Skip to Content
Thought Leadership
Return to Main Page

Taking Risks in Business

Taking Risks in Business

With the world changing at a tremendous pace, it would be a huge mistake not to bring changes in your company. CEOs either play it safe or take risks. While the former gives stability – or rather the illusion of stability – in the organization, it doesn’t last long before an aggressive new competitor sweeps in and takes over the market.

As Mark Zuckerberg once said, “The biggest risk is not taking any risk. In a world that’s changing really quickly, the only strategy that is guaranteed to fail is not taking risks.” To keep up with your competition and reduce risk, you have to update processes and bet on new experiments in the company.

One of the most common conversations we have with CEOs is the major changes they are making in their business. Some of the conversations are very business related – in regards to how they came to that decision, and what is going on in their industry to drive that change.

The other types of conversations we have evolve around the mental toll those risks bring.

Taking Risks in Business – Risk keeps your mind ‘fresh’

When you join someplace new, it excites and intrigues you. Work is interesting, and you look forward to proving yourself. Yet after a while, the work gets stagnant, and your productivity goes down. It’s human nature to lose interest in something which is repetitive.

IBM’s current CEO and President, Ginni Rometty, talked about how she keeps her mind “fresh” at the FORTUNE Most Powerful Women Summit. She advises executives to keep themselves stimulated by doing something that puts them in a zone they don’t know or are not in your comfort zone.

Of her experience as an executive, Rometty said, “If I sit here and close my eyes and say when did I learn the most? In my life? In my career? It’ll always be, when I close them, and everything I think of is when I took a risk. It’s when I learned the most.”

Taking Risks in Business – Challenge conventional thinking

Conventional thinking favors anything which doesn’t rock the boat. CEOs who don’t bring change to the company are either afraid of any inherent dangers caused by taking a risk, fear the unknown or don’t see the end of the track when things around them start changing. MasterCard’s CEO Ajay Banga challenged the conventional notion that their customers are older individuals in first-world countries. In four years, he has tripled the company’s Millennial customer base and issued cards to 13 million pensioners in Nigeria. His risk has paid off; in little over three years, MasterCard’s net income has increased from $5.5 billion in 2010 to $8.3 billion in 2013.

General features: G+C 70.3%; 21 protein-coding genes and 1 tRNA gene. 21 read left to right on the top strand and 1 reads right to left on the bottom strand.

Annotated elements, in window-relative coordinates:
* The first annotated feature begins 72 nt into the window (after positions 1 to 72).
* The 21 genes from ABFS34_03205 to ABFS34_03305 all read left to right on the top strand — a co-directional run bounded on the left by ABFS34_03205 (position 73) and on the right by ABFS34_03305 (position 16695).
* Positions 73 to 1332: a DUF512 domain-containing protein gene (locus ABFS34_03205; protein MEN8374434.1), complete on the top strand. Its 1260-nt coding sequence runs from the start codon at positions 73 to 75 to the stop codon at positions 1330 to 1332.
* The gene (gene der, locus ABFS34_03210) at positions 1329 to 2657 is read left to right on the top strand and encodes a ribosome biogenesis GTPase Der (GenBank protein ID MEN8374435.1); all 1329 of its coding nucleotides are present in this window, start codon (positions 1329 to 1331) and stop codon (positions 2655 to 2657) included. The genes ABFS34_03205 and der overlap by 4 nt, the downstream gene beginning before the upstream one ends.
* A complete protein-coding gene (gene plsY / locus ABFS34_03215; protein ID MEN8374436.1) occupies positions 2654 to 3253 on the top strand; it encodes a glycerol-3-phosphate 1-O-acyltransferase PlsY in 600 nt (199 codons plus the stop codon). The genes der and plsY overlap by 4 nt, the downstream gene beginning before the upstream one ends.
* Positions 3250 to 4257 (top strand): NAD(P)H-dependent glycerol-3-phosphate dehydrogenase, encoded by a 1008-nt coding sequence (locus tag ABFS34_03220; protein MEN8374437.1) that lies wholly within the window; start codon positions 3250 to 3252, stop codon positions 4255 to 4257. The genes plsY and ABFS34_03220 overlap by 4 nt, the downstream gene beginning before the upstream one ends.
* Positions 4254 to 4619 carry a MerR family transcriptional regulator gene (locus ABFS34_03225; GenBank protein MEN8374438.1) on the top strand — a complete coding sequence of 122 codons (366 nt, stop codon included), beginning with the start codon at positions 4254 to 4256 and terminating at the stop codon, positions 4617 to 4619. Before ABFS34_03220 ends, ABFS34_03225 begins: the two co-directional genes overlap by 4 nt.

A study showed that as CEOs grow older, they take fewer risks. This, in turn, drives down a firm’s stock return volatility. Younger CEOs are more likely to take risks and give off more value to shareholders in the long run.

Taking Risks in Business – Be prepared before taking risk

Before you take any significant steps, make sure your company can handle failure and loss. Look at your margins before you commit to anything and have your business strategy aligned to the move.

Don Kurz, CEO of ad agency Omelet, said on Inc.com, “If you want to take these kinds of risks, you must commit your entire business strategy to that. Everything has to be consistently aligned and you have to be prepared for short-term profitability hits.”

Budget in advance for the risks you are going to take. It will give you a clear idea of how much you stand to lose and will help avoid overspending. Be aware that it can take a very long time before you see any benefits roll in. Sometimes, you will see greater non-monetary returns than financial ones.

Taking Risks in Business – You won’t be comfortable

“Growth and comfort don’t co-exist. That’s true for people, companies, nations,” said Ginni Rometty at the summit.

Taking a risk means you will be sitting on the edge of your seat until you see results. Anytime a company goes through a change; the CEO is faced with some or total resistance from its employees and shareholders. This is one of the biggest challenges faced by a CEO. Without the support of the company, new strategic moves will not have their desired effect and be more likely to fail.

Taking Risks in Business – Be patient

Yes, I realize telling a CEO to be patient is an oxymoron. We live for things like KPIs, dashboards, real time reporting and streaming information.  When taking a risk, you need to give it enough time and see it through. When headed in a new direction, careful not to react to every blip or unexpected turn in the road. Make adjustments as needed and keep your eye on the road. You may not end up where you first expected but it will be a learning experience regardless of how it turns out.

https://ceriusexecutives.com/wp-content/uploads/2016/09/Small-Business-Operations.mp3
Thank you!

Your form has been successfully submitted

Back to top